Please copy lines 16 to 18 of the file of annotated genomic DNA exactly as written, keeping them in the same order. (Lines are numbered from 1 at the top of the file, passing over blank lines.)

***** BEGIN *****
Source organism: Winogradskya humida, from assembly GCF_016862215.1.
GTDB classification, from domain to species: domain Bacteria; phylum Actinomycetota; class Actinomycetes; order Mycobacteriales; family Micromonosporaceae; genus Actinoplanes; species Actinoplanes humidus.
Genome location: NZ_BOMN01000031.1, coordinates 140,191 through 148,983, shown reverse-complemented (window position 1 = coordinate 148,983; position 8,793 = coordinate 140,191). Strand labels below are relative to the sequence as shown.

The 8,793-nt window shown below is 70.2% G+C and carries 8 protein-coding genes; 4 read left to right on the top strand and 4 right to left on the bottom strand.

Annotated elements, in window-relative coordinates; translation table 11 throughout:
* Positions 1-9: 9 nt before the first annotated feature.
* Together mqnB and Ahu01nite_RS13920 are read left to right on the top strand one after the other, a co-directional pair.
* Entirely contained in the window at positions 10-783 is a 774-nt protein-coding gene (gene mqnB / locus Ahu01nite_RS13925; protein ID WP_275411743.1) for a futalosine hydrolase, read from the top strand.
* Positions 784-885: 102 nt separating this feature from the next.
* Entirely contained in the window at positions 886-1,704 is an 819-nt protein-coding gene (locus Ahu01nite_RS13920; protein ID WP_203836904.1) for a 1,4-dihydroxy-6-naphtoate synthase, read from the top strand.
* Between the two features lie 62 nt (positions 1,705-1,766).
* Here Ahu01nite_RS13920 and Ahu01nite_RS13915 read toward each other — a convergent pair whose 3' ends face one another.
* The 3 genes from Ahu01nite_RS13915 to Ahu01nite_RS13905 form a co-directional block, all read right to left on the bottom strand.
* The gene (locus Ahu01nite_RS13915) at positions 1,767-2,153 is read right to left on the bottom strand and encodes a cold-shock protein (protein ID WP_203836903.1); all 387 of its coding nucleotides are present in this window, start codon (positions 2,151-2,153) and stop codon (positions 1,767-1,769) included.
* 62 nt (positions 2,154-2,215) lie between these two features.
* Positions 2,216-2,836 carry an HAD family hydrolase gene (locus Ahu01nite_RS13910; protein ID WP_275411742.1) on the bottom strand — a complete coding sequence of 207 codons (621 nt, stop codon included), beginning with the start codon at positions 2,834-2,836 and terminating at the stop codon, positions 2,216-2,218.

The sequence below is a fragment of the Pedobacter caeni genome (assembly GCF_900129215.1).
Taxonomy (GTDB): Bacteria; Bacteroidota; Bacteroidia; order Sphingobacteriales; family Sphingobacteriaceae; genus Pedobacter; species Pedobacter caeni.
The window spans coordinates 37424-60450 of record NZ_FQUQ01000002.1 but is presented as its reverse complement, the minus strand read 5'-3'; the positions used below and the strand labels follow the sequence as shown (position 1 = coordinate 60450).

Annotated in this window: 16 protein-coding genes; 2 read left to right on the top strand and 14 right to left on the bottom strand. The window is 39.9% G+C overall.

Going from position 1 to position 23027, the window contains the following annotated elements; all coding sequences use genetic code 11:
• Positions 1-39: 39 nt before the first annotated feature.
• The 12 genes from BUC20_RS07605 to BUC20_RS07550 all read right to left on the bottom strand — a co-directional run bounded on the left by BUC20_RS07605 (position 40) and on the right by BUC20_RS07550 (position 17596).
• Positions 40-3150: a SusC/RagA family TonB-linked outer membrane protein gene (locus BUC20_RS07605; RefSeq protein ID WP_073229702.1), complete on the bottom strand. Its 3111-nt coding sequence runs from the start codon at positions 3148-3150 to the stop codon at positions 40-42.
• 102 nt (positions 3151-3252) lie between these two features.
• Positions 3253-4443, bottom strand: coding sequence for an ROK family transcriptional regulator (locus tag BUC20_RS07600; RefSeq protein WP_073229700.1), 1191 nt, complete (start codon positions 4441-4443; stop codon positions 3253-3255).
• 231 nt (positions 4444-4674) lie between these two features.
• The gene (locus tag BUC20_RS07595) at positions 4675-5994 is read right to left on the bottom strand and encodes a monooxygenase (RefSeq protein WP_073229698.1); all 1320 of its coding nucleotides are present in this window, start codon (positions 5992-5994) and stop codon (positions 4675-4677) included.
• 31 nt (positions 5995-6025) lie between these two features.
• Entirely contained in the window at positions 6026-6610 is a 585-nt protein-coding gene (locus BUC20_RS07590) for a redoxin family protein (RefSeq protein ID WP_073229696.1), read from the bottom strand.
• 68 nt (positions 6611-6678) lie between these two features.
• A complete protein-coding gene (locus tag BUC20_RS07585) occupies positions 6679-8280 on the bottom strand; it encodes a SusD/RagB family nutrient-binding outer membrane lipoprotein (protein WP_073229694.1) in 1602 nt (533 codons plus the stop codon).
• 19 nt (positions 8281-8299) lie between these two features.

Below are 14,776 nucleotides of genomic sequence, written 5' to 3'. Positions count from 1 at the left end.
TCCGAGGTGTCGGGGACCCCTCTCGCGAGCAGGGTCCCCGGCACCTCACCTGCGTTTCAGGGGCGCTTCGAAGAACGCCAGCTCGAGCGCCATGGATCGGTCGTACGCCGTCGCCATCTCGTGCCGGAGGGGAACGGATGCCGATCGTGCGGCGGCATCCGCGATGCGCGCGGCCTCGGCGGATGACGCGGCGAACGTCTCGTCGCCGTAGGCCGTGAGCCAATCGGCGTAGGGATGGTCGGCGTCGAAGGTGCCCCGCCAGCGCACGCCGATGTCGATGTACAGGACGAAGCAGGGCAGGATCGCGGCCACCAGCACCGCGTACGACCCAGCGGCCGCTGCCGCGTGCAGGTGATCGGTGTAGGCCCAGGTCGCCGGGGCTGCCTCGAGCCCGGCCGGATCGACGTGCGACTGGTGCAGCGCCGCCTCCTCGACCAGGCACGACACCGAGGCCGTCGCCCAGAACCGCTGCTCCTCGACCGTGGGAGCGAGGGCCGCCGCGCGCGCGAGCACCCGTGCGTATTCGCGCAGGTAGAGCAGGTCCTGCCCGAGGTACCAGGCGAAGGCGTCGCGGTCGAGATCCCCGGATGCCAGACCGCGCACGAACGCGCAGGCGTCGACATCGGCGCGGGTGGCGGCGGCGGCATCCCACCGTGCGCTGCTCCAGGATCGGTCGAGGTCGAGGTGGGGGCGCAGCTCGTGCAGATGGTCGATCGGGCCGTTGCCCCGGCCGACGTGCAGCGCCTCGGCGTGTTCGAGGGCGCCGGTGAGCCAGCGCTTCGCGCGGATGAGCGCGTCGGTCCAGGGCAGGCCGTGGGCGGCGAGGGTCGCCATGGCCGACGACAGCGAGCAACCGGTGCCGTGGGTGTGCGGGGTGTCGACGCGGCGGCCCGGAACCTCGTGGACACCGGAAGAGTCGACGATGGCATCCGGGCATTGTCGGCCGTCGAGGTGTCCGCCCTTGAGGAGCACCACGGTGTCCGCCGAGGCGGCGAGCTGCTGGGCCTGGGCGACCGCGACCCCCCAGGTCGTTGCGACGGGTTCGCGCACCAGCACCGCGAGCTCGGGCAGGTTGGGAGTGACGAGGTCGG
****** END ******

* Positions 2,216-2,836 carry an HAD family hydrolase gene (locus Ahu01nite_RS13910; protein ID WP_275411742.1) on the bottom strand — a complete coding sequence of 207 codons (621 nt, stop codon included), beginning with the start codon at positions 2,834-2,836 and terminating at the stop codon, positions 2,216-2,218.

The sequence below is a fragment of the Pedobacter caeni genome (assembly GCF_900129215.1).
Taxonomy (GTDB): Bacteria; Bacteroidota; Bacteroidia; order Sphingobacteriales; family Sphingobacteriaceae; genus Pedobacter; species Pedobacter caeni.